There’s a lot of hysteria going on after the Trump administration decided on a gradual phasing out of the Deferred Action for Childhood Arrivals program. The program, which was created by executive order under Barack Obama, allows illegal aliens who entered the U.S. as minors to be shielded from deportation if they meet the criteria for a deferment. If they do, they’re eligible for work and study permits. The cost of an application fee is $495, and deferments need to be renewed every two years. In short, one could argue that this is a separation of powers issue, that the executive overreached and created law by decree, and that all DACA is just a way for illegal aliens to bribe the government not to enforce immigration law. Yet, Jonathan Turley, a law professor at George Washington University, argues that all President Trump is doing is returning immigration law to Congress, which should have been done in the first place. He’s just reeling in Obama’s overreach by using the same method the former president used to enact it. There is nothing controversial about how Trump went about terminating DACA:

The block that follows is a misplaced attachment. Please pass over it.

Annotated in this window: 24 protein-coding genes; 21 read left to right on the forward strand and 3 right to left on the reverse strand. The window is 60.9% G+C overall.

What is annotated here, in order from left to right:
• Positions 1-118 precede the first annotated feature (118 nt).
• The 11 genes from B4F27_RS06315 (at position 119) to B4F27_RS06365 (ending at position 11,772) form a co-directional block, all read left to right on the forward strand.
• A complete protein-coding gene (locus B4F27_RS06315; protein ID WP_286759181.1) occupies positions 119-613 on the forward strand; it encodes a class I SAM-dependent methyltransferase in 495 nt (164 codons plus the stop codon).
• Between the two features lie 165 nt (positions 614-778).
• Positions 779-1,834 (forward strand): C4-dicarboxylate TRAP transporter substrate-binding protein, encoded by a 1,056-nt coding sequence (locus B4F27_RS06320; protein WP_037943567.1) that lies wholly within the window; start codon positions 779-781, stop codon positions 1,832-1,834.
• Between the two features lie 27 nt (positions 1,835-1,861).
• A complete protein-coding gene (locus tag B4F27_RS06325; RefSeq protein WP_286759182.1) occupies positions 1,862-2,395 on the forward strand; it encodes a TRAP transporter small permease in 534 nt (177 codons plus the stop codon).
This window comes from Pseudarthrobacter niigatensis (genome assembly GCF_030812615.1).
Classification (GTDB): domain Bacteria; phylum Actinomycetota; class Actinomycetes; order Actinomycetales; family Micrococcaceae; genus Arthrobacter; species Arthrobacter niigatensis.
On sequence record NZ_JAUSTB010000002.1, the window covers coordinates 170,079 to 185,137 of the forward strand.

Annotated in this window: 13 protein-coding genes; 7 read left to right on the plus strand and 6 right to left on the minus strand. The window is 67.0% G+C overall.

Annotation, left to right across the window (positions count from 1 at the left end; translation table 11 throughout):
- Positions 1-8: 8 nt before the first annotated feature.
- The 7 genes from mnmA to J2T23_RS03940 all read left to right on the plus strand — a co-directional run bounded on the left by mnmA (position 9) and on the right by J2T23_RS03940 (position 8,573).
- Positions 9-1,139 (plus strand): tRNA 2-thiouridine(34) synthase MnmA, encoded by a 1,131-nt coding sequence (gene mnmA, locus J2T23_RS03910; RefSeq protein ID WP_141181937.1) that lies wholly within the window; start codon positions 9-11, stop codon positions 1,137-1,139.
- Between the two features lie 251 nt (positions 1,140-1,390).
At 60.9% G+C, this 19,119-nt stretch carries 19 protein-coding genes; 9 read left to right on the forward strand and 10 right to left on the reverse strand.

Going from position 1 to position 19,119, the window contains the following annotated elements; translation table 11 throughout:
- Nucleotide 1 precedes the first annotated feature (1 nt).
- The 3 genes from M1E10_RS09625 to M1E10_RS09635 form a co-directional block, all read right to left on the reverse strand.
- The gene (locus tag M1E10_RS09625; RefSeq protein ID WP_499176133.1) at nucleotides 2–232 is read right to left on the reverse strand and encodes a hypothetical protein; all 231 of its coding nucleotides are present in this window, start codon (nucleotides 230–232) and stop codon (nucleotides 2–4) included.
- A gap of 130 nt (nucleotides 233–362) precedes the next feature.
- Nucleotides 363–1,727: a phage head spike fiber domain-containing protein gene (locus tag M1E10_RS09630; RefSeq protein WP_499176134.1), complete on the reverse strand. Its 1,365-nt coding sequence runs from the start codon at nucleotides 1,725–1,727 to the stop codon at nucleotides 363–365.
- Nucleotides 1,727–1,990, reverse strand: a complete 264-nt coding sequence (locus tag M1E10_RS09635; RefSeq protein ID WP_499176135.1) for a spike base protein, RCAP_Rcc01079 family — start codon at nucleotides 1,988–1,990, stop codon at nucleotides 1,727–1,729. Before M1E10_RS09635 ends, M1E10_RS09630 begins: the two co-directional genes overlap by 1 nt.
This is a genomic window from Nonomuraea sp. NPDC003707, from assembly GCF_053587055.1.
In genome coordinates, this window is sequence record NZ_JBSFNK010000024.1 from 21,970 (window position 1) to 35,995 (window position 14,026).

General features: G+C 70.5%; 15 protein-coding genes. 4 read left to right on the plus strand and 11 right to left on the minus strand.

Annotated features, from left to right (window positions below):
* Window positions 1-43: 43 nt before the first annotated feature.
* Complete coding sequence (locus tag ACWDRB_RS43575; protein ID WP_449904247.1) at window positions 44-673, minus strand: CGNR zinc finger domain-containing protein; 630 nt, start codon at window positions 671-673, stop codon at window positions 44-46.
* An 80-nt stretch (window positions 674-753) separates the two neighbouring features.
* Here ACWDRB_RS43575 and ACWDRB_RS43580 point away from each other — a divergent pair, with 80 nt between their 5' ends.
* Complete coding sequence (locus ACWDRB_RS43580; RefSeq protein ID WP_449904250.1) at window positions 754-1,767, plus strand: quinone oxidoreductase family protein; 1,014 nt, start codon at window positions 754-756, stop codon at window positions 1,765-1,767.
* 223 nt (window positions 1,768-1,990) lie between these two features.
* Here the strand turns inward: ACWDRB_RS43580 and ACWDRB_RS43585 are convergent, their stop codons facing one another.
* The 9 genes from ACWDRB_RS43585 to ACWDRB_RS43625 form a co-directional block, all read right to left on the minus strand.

Oh, and the hot takes on why Obama had to circumvent Congress were also highly entertaining. In short, folks were saying that the Republicans in Congress killed immigration deals, which meant that Obama just had to act. He just had to. Yeah, remind me where in the Constitution does it say that if the president doesn’t get his way, he should just hijack the powers of the legislature? Oh, that’s right it doesn’t exist. Remember the saying that elections have consequences? Well, Obama was reminded of that in 2010, with the Tea Party wave. He decided to give the finger to the Constitution because he thought what he was doing was moral and just, as did the rest of his party. That’s not how our system works.
Source: Town Hall